Don’t forget Arizona State, either, which has prior Dayton experience to start the tournament and has the kind of high-energy press that could give higher seeds like TCU and others a problem. Their offense was clicking at a higher level than normal in the Pac-12 Tournament, and the extra day off between games in the opening weekend could end up helping them as things go.

“I don’t think our style necessarily lends itself to playing multiple days in a row, how we press and how much energy we exert on defense,” Bobby Hurley said Friday night. “I think if we were a slower tempo, slower tempo team, we might have had a better chance to have a chance tonight.”

That’s a remarkable line, as Nevada’s tempo is one of the slowest in the field and TCU’s is one of the lower end for 6 seeds. If they get past them and into the Sweet 16, don’t be surprised if the Sun Devils make some noise.

Who are the five players to watch in the region?

Casual fans and die-hard hoops probably have an idea of ​​who Timme is after largely becoming the face of college basketball during his tenure in the Pacific Northwest. He is a Naismith Trophy semifinalist and averages over 20 points per game for the nation’s best offense.

This season’s Pac-12 Player of the Year, Jáquez is another guy who has stuck around after finding plenty of success last March. He’s led the Bruins to the Final Four and gets it on both ends with a great mid-range jumper and enough length to really attack the defensive boards.

UCLA’s No. 4 Jamie Jaquez Jr. drops 23 points

UCLA's No. 4 Jamie Jaquez Jr. drops 23 points

Jaquez Jr. scored a game-high 23 points in the Bruins’ 78-71 win over the Utah Utes.

The Jayhawks freshman is one of the focal points of opposing defensive efforts with the way he throws the ball. His ability to knock down shots from the arc will be key for the 12 regular season champions this month and he forms a tandem in the backcourt with Jalen Wilson and Kevin McCullar.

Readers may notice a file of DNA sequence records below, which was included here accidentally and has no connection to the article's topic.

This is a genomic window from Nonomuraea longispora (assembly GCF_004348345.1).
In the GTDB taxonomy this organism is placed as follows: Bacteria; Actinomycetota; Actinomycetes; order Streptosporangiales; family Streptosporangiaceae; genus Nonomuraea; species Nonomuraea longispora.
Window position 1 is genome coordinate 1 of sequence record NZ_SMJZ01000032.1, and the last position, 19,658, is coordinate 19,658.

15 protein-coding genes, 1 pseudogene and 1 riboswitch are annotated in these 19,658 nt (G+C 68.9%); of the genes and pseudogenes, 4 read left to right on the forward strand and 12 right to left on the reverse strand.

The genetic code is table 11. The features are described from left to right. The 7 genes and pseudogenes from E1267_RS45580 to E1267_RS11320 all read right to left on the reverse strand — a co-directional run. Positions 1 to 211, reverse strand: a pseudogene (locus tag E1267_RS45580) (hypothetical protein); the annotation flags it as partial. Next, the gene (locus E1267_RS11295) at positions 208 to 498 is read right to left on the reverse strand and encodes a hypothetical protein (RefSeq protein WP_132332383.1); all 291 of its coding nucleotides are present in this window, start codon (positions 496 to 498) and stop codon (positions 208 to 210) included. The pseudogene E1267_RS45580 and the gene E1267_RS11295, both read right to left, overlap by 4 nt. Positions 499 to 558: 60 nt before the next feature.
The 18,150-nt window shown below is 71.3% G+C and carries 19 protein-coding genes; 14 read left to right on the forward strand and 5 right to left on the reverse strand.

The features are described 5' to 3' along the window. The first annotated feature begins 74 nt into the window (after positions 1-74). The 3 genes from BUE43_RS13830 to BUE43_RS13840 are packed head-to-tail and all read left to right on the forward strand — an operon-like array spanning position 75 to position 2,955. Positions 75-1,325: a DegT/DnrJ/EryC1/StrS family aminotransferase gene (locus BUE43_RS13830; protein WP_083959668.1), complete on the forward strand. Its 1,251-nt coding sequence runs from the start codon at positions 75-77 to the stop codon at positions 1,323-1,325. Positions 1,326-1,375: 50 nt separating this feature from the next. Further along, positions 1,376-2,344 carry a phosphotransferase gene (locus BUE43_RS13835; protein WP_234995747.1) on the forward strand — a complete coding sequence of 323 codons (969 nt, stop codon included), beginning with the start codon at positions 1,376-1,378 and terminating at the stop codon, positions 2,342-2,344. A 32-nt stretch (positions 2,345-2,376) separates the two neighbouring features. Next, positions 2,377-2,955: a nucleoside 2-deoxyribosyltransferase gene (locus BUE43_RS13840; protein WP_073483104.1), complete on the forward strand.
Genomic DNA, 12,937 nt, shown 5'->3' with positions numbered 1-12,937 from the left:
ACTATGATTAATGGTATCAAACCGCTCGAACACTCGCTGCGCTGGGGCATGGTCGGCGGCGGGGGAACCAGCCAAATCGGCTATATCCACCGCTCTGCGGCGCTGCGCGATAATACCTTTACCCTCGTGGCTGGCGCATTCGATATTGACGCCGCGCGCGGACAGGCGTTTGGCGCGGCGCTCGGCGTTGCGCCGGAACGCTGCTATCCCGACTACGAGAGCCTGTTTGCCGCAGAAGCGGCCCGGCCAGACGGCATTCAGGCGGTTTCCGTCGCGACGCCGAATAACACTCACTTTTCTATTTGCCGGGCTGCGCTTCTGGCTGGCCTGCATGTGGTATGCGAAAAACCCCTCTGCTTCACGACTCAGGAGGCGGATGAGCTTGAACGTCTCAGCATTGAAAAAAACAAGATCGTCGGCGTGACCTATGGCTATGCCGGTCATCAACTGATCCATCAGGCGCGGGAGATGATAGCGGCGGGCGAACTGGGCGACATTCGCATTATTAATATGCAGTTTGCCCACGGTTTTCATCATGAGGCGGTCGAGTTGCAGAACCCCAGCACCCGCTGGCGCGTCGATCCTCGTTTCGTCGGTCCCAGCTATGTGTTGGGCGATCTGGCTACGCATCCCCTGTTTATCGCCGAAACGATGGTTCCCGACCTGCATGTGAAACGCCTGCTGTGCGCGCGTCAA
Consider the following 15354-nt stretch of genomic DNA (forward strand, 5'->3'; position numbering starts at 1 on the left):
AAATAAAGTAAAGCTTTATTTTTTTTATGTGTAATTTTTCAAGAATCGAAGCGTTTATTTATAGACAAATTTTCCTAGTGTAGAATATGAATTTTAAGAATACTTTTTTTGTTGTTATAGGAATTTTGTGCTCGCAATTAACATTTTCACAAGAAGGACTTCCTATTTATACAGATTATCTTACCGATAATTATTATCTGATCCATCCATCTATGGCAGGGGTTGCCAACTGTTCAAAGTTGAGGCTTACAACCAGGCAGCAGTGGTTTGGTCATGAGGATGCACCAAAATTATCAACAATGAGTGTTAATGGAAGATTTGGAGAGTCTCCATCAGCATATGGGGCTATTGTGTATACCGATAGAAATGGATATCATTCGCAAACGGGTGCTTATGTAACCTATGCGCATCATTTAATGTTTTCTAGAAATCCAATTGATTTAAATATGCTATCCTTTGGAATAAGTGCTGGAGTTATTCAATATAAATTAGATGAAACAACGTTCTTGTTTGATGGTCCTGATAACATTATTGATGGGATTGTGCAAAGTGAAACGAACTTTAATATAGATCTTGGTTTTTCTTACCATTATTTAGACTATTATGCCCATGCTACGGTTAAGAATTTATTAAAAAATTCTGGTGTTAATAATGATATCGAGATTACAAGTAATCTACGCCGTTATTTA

Depending on who you ask, Black is one of the best college players to be picked during this summer’s NBA Draft and it’s unmistakable, given his 6-foot-7 frame and unique hairstyle. He still needs to improve his 3-point shooting, but his ability to make shots in the lane, rebound and get to the lane will play a big role for the Hogs against Illinois in the first round.

Hawkins struggled against Marquette in the Huskies’ Big East tournament run, but the first-team all-conference guard is typically one of the best two-way players on the East Coast. He has a chance to really raise his draft stock from a potential first rounder to a lottery pick and has all the talent to do so on a dangerous UConn team.

UConn’s Jordan Hawkins scores 19 points in a 77-63 win over Providence.

UConn's Jordan Hawkins scores 19 points in a 77-63 win over Providence.

Hawkins scored a game-high 19 points to advance to the Big East semifinal.

The most interesting match of the first round?

How could it not be UConn facing Iona? Heck, this could be one of the juiciest first-round games of the entire tournament with Huskies coach Dan Hurley facing Rick Pitino on the sidelines in Albany.

Considering Pitino has been mentioned for Big East jobs like Georgetown and St. John’s, maybe the game will also be a bit of a preview of what we might end up seeing in conferences in 2023-24 and beyond. Connecticut is one of the best teams in the country on both ends of the court, but he probably won’t like to see this tight-fitting outfit running up and down the bench because there are few better in March than Pitino.

Throw in the New York media crowds that are sure to descend on the sub-regional and there should be no shortage of interest in this one.

Which team should be alert in the first round?

Everyone, come on.

OK, maybe top two seeds Kansas and UCLA might be good to look forward to, given their matchups against major champions, but everyone else? It’s one of those years where chaos could end up reigning supreme, so almost any upset seems doable.

The 8-9 meeting is as close as you’ll get in this year’s tournament, and you can make a case for almost every lower seed from there. Pay special attention to the Albany games, as both VCU and Iona could draw attention as hot picks to pull off the upset and even the top-four participant may have a chance to advance to the second leg of week

Who will be in the regional final and who will win it?

Go ahead and go with (Rock) Chalk. The two storied Kansas Blues and Pac-12 regular season champion UCLA haven’t met since 2015 and have been some of the most consistent winners on the national stage in the last decade. Bill Self and Mick Cronin are excellent head coaches and have teams with a great mix of crafty veterans and super talented youngsters. The Bruins’ injury woes certainly allow you to lean toward the defending champs, but both have a good chance to cut down the nets in Vegas (and beyond) when all is said and done.

Kansas number 1

No. 16 Howard

Well 8 Arkansas

No. 9 Illinois

No. 5 Santa Maria

But. 12 VCU

No. 4 UConn

No. 13 Iona

No. 6 TCU

No. 11 Arizona/Nevada State

No. 3 Gonzaga

No. 14 Grand Canyon

No. 7 North West

10 Boise State

No. 2 UCLA

No. 15 UNC Asheville